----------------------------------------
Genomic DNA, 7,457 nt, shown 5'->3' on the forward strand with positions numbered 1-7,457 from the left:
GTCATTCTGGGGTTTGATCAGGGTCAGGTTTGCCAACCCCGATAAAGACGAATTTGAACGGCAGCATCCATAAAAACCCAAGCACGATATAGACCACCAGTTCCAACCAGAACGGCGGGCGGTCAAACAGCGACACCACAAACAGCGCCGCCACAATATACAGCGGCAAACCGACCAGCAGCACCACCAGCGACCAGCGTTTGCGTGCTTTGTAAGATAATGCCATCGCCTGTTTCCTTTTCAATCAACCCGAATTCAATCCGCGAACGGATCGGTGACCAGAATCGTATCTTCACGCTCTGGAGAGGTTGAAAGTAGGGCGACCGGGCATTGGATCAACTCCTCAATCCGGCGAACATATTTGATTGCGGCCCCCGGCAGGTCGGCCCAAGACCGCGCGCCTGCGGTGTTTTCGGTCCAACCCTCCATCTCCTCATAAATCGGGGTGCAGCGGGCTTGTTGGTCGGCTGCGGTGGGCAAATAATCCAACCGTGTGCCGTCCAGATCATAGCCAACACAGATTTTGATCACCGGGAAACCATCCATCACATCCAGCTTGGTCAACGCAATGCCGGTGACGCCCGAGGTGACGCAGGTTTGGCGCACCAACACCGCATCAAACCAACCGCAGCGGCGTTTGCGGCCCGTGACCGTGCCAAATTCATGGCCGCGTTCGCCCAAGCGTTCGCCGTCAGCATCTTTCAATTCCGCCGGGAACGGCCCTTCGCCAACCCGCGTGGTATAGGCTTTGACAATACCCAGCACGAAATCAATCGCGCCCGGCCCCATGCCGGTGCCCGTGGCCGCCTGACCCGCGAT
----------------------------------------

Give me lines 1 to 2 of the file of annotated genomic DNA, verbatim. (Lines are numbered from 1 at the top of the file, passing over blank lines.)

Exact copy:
Genomic DNA, 7,457 nt, shown 5'->3' on the forward strand with positions numbered 1-7,457 from the left:
GTCATTCTGGGGTTTGATCAGGGTCAGGTTTGCCAACCCCGATAAAGACGAATTTGAACGGCAGCATCCATAAAAACCCAAGCACGATATAGACCACCAGTTCCAACCAGAACGGCGGGCGGTCAAACAGCGACACCACAAACAGCGCCGCCACAATATACAGCGGCAAACCGACCAGCAGCACCACCAGCGACCAGCGTTTGCGTGCTTTGTAAGATAATGCCATCGCCTGTTTCCTTTTCAATCAACCCGAATTCAATCCGCGAACGGATCGGTGACCAGAATCGTATCTTCACGCTCTGGAGAGGTTGAAAGTAGGGCGACCGGGCATTGGATCAACTCCTCAATCCGGCGAACATATTTGATTGCGGCCCCCGGCAGGTCGGCCCAAGACCGCGCGCCTGCGGTGTTTTCGGTCCAACCCTCCATCTCCTCATAAATCGGGGTGCAGCGGGCTTGTTGGTCGGCTGCGGTGGGCAAATAATCCAACCGTGTGCCGTCCAGATCATAGCCAACACAGATTTTGATCACCGGGAAACCATCCATCACATCCAGCTTGGTCAACGCAATGCCGGTGACGCCCGAGGTGACGCAGGTTTGGCGCACCAACACCGCATCAAACCAACCGCAGCGGCGTTTGCGGCCCGTGACCGTGCCAAATTCATGGCCGCGTTCGCCCAAGCGTTCGCCGTCAGCATCTTTCAATTCCGCCGGGAACGGCCCTTCGCCAACCCGCGTGGTATAGGCTTTGACAATACCCAGCACGAAATCAATCGCGCCCGGCCCCATGCCGGTGCCCGTGGCCGCCTGACCCGCGAT